My wife Bonnie and I have attended all 16 "Roddin' on the River" car shows in Laughlin, NV, since they started in 1992.
Problem # 1, staffing issues at our office at the last minute required my wife to stay at the office through Thursday evening, so she booked an early Friday a.m. flight to Las Vegas and I would drive up and pick her up and return to Laughlin.
Problem # 2, I left home Wednesday morning at about 6 a.m. in my '66 Chevelle. I got to Phoenix for rush hour. That's when my electric fan decided to go on strike. I didn't know that was the problem, just that it overheated (and had never done that before). I sat along the side of Interstate 10 for an hour to let the car cool down, then turned around and headed back to Tucson. At speed, had no problem (other than I couldn't turn on the A/C). I decided to head for the house, load the car on my trailer, and tow to Laughlin. I've given enough people enough grief about not driving their cars that I knew I was going to hear about it.
Problem # 3, I opened up the garage to get the Tahoe out to tow with, and it wasn't there. My wife had taken it to the office. I fired up the '86 Monte Carlo SS and took it to swap with her, and went back home (a 50-mile round trip).
I loaded the car on the trailer, fired up my compressor, filled all the trailer tires to recommended pressure, including the two spares mounted on the trailer, and took off again. I made it to Phoenix just in time for the afternoon rush hour and made it up Route 93, through Wickenburg without incident. I was coming in to the little spot in the road called Wikieup, and decided to call my wife and let her know I was almost there. I told her not to worry; I wouldn't call to wake her up when I got there. It was sunset as I hung up the phone.
Problem # 4, As I left town and accelerated to the speed limit on the narrow two-lane winding, hilly stretch of road, I was a little surprised by the sound of a trailer tire blowing out. DANG! I found a driveway to pull off on. Fortunately, I had a floor jack, tire iron, and wooden blocks in the toolbox on the trailer. I changed the flat with a flashlight, loaded up the tools, and headed back out again. I called my wife to tell her my latest problem.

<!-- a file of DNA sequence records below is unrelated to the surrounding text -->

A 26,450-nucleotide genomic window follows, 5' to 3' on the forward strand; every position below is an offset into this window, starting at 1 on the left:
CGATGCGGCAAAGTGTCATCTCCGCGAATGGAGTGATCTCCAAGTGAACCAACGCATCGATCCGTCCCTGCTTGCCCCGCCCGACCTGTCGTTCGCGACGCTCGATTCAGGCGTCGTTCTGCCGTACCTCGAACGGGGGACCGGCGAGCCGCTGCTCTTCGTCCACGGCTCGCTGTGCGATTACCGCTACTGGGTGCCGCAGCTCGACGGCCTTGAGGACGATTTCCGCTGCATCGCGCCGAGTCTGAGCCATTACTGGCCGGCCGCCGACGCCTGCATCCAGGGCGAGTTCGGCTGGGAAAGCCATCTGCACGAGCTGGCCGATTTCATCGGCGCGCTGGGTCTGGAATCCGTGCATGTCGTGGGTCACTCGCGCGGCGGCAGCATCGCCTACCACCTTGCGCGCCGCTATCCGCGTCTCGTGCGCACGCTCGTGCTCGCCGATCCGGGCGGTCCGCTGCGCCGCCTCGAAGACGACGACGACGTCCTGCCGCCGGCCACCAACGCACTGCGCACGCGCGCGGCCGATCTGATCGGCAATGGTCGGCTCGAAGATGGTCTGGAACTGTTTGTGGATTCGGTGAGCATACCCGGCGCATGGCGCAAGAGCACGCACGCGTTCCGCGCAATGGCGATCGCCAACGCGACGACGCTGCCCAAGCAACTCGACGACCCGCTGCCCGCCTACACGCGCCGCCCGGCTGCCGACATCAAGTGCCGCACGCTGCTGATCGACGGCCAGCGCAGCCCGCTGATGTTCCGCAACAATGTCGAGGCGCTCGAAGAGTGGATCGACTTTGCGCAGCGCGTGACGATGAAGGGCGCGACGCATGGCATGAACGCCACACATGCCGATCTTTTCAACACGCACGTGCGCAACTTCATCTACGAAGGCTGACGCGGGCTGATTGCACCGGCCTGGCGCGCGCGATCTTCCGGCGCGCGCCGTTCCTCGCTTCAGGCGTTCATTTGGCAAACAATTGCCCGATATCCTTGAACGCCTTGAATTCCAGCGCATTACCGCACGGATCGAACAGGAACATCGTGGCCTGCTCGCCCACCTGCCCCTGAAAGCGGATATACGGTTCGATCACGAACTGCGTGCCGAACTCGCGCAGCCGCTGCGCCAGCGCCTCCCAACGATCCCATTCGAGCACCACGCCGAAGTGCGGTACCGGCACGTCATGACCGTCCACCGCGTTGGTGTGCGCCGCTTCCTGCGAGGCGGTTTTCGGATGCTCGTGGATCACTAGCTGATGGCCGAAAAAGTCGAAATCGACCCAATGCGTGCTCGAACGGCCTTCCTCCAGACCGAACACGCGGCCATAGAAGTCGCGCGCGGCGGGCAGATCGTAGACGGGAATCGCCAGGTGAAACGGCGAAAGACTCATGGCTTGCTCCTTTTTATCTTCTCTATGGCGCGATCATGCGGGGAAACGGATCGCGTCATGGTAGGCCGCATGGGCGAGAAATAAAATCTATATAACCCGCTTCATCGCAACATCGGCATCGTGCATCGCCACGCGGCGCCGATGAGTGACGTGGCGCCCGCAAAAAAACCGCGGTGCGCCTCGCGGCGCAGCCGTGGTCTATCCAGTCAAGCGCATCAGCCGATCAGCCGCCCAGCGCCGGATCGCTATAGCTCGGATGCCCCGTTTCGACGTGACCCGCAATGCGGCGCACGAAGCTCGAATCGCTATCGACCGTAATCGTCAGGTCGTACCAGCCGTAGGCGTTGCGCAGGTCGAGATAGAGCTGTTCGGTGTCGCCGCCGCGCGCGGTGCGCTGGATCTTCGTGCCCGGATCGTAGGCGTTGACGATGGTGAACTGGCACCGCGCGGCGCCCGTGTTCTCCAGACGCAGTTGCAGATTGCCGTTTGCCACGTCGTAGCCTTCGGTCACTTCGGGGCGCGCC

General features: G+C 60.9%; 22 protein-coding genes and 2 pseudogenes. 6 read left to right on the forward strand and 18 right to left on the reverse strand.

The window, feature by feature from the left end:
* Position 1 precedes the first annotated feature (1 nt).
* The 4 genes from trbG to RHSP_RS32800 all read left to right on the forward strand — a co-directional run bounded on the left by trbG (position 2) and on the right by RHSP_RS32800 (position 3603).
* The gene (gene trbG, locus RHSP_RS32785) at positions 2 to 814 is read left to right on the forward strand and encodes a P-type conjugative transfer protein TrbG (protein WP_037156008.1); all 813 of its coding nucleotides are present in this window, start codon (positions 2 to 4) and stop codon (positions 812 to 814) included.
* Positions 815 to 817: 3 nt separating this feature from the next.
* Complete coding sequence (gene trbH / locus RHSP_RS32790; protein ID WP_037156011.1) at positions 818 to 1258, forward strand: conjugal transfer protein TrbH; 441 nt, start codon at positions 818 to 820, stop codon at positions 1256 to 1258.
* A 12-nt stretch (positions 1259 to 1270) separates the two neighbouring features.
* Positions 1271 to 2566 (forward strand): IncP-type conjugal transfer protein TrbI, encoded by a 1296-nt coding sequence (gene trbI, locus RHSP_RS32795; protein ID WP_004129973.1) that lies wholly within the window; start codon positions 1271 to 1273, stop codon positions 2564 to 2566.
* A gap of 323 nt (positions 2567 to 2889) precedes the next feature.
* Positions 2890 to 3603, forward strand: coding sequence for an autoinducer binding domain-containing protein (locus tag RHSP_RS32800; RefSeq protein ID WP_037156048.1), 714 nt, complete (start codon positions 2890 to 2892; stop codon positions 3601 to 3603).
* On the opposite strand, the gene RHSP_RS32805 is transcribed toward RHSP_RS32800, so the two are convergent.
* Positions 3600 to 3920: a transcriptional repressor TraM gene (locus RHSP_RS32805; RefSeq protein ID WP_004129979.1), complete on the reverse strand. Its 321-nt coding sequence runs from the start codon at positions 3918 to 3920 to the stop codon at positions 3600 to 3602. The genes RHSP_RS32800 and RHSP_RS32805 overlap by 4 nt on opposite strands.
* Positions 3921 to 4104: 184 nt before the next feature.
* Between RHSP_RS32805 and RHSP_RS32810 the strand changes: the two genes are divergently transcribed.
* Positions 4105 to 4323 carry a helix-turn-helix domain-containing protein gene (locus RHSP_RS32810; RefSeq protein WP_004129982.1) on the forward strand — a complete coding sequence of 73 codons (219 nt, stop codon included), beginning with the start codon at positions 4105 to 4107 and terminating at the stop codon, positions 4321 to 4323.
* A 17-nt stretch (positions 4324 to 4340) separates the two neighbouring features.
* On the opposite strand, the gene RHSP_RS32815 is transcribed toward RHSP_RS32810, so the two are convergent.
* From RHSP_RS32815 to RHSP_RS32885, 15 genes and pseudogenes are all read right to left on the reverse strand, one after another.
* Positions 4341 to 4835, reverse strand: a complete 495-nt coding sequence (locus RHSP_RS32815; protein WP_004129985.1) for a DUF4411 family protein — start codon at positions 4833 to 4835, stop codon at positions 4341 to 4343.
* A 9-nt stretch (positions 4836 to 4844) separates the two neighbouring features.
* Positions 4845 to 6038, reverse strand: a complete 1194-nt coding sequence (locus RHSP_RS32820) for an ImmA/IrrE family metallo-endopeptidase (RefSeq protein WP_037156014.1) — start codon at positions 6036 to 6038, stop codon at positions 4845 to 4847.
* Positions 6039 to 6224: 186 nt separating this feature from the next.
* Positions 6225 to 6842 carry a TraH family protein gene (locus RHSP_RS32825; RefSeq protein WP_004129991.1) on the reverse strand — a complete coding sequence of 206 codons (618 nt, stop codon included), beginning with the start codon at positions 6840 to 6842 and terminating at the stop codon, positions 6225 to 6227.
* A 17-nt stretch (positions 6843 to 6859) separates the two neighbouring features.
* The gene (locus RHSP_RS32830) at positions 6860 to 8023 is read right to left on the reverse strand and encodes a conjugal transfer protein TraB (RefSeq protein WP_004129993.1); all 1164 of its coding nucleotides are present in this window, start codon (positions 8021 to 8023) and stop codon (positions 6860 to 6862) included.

Problem # 5, This is when I noticed a vibration coming from the trailer. It's dark, I didn't see anywhere to pull over, and decide to keep going, at a reduced speed and prayed I could make it on to Interstate 40. It didn't feel like a flat tire, and I wondered if the spare could be that out of round? Maybe the wheel was out of balance, but the point is, I had no idea what was wrong? I made it to the truck stop, parked under the lights, and walked around the trailer. All four tires seemed OK, but I decided to swap out the spare with the other spare. As I was removing the spare from its mount, I noticed the trailer fender had a dent in it from the underside, the size of a softball. I looked at those tires again, and one of them only had tread on half the tire, the other half had slapped off from the fender.
I changed out that tire, and drove the other 40 or so miles through Kingman and over to Laughlin, again praying for no more flats. It was 9 p.m. by the time I got there and I was supposed to be there by noon. At that point, I sure was glad I had the cooler in the back of the Tahoe, had a cold one, and fell asleep for the night.
The following morning, as I told my tale of woe to the members of the host club, they referred me to one of their sponsors, a local tire dealer. I unloaded the car, and took off for the tire shop. They heard my story, mounted four new trailer tires (for cheap) and had me back out of there in 45 minutes.
The rest of the weekend went fine and I managed to pick up my wife, returning to the show for the weekend. We had fun with friends, and rode back to together in the Tahoe after the event without any incidents.